Rossella Bortolaso: “Scientific and technical careers are mainly associated with men…This has changed and is changing”
We spoke to Rossella Bortolaso, Area Manager for Plant Protection and Biocontrol at Landlab
To mark the International Day of Women and Girls in Science, which takes place on February 11 , we asked her about the role of women and girls in science and how the situation has changed over the years. These were her answers.
1.- Can you briefly describe the line of work you are involved in at your company?
I am the Area Manager for Plant Protection and Biocontrol at Landlab. Landlab is an agricultural research centre which works on plants’ physiological and morphological responses to environmental challenges and products (biostimulants, fertilisers, plant protection products) using cutting-edge technologies for phenotyping. We are also involved in breeding new varieties and in projects aimed at making farming “greener”.
2.- How would you encourage women and girls to pursue a career in science and why do you think girls don’t choose scientific and technical degrees?
Historically, and also in today’s society, scientific and technical careers are mainly associated with men. In some particular areas, this influences women’s mentality, through society and also through family. This has changed and is changing, though, especially in the case of life sciences.
3.- How has the nature of your profession changed since you were a student?
I have a Master’s degree in Biotechnology, so I can say that I have managed to pursue my interests in biological sciences by working here at Landlab. I have been able to exploit all my knowledge, acquire much more, and grow both professionally and personally.
4.- Do you take part in any educational or social activities that encourage girls to choose STEM careers?
No! However, I try to be an example to my daughter. I want her to know that she can be whoever she wants to be in life, and she mustn’t give up because people or society tell her she can’t be that person! I don’t know what she wants to do when she grows up. She is still very young at the moment!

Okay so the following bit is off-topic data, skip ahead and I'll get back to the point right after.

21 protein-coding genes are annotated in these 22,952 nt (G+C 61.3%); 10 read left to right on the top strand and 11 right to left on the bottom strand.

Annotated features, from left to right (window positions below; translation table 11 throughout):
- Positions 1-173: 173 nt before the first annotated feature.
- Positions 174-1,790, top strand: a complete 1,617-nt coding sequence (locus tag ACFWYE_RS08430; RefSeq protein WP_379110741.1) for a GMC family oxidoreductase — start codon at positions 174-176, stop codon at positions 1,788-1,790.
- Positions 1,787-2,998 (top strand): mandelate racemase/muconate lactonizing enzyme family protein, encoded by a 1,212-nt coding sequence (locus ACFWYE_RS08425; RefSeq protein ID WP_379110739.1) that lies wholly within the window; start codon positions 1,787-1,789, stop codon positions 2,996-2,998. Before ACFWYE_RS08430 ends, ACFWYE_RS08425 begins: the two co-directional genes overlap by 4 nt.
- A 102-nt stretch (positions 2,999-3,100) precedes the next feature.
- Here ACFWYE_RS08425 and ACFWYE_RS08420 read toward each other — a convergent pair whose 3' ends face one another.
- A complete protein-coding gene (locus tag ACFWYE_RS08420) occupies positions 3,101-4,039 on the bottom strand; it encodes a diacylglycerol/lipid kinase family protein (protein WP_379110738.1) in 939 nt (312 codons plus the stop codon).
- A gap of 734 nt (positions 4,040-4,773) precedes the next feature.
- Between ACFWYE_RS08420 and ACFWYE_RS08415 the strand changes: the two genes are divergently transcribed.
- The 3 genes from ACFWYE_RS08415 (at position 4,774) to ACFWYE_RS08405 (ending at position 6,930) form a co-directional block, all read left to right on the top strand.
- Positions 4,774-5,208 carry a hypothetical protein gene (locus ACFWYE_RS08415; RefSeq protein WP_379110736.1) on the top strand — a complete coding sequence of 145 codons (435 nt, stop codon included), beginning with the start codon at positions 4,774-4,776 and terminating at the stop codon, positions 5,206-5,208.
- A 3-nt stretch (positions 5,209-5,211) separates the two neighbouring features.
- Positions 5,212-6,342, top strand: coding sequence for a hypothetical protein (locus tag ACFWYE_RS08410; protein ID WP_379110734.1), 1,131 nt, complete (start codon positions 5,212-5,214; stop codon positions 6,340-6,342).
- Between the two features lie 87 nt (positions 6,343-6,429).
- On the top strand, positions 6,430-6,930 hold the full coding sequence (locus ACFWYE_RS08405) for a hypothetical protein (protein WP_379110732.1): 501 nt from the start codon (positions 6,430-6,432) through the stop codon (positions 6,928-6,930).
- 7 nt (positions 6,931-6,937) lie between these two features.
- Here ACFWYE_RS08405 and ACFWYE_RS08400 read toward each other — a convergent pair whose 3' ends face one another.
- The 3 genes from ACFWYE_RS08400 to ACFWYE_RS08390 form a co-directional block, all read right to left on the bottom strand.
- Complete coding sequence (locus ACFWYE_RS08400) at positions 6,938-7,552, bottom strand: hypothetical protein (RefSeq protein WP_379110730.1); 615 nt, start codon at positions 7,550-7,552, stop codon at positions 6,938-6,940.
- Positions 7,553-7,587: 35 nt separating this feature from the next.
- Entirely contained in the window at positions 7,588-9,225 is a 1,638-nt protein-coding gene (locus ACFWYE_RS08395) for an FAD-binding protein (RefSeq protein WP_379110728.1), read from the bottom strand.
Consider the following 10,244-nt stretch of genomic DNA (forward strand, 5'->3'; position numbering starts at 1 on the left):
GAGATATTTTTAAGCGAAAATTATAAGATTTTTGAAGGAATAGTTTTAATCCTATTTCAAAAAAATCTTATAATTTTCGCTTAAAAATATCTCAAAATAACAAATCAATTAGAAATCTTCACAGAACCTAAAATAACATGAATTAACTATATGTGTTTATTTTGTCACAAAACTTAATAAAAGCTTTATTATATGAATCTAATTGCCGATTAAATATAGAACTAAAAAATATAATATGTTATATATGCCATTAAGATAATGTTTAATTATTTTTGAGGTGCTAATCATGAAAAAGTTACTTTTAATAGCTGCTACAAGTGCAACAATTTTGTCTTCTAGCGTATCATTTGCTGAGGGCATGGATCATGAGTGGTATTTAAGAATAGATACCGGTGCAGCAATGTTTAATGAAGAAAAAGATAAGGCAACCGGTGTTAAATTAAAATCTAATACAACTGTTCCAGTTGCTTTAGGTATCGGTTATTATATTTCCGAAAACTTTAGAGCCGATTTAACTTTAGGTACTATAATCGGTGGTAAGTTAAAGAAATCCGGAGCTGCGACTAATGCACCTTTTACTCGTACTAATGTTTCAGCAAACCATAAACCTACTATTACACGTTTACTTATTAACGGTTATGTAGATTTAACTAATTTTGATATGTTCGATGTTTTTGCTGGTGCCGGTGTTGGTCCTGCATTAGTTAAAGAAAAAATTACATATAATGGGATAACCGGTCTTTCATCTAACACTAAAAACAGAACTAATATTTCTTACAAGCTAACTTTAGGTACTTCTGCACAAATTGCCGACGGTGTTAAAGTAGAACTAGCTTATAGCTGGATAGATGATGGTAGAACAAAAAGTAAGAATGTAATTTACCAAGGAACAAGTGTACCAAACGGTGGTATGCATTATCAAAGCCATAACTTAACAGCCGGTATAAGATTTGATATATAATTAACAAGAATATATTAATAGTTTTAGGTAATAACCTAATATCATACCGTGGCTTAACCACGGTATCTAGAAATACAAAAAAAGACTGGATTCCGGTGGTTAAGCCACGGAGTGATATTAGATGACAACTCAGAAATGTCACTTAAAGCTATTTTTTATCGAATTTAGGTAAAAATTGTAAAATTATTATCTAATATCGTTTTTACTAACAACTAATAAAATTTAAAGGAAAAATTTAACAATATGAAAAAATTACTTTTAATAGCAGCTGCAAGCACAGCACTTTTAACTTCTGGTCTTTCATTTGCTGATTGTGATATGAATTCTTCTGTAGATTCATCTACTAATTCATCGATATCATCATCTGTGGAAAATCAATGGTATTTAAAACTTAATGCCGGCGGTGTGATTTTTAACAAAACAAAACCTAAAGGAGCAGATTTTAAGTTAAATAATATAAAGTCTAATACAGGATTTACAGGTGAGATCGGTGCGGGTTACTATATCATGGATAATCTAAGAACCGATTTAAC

5.- Have you come across any hurdles in your professional career because you are a woman?
Luckily, I haven’t. I have always been able to grow in my professional environment.
6.- Do you think that the female vision adds value to science?
I believe that a more ‘balanced’ environment can benefit all fields of knowledge, not just science!
- I am the Area Manager for Plant Protection and Biocontrol at Landlab. I am involved in the planning and organisation of trials from discussing projects with clients and partners through to data analysis and the submission of reports. I am also involved in key company decisions, such as Landlab’s organisation and future growth.
- I am an agricultural specialist, with a Master’s degree in Biotechnology which means I can use my knowledge to thoroughly analyse plant physiology. My main tasks are talking to clients about their needs and putting together work proposals; planning and organizing trials (field trials, and trials in controlled environments); planning and organising staff; setting up trials and assessment management; statistical analysis of collected data, writing reports, using my knowledge and skills in the pathogen proliferation field, performing image-based phenotyping using specific software, and secondary metabolism molecular analysis in plants. I am proficient in the use of specific laboratory tools such as spectrophotometers, refractometers, pH meters, conductivity meters, microscopes, phytotrons and lux meters.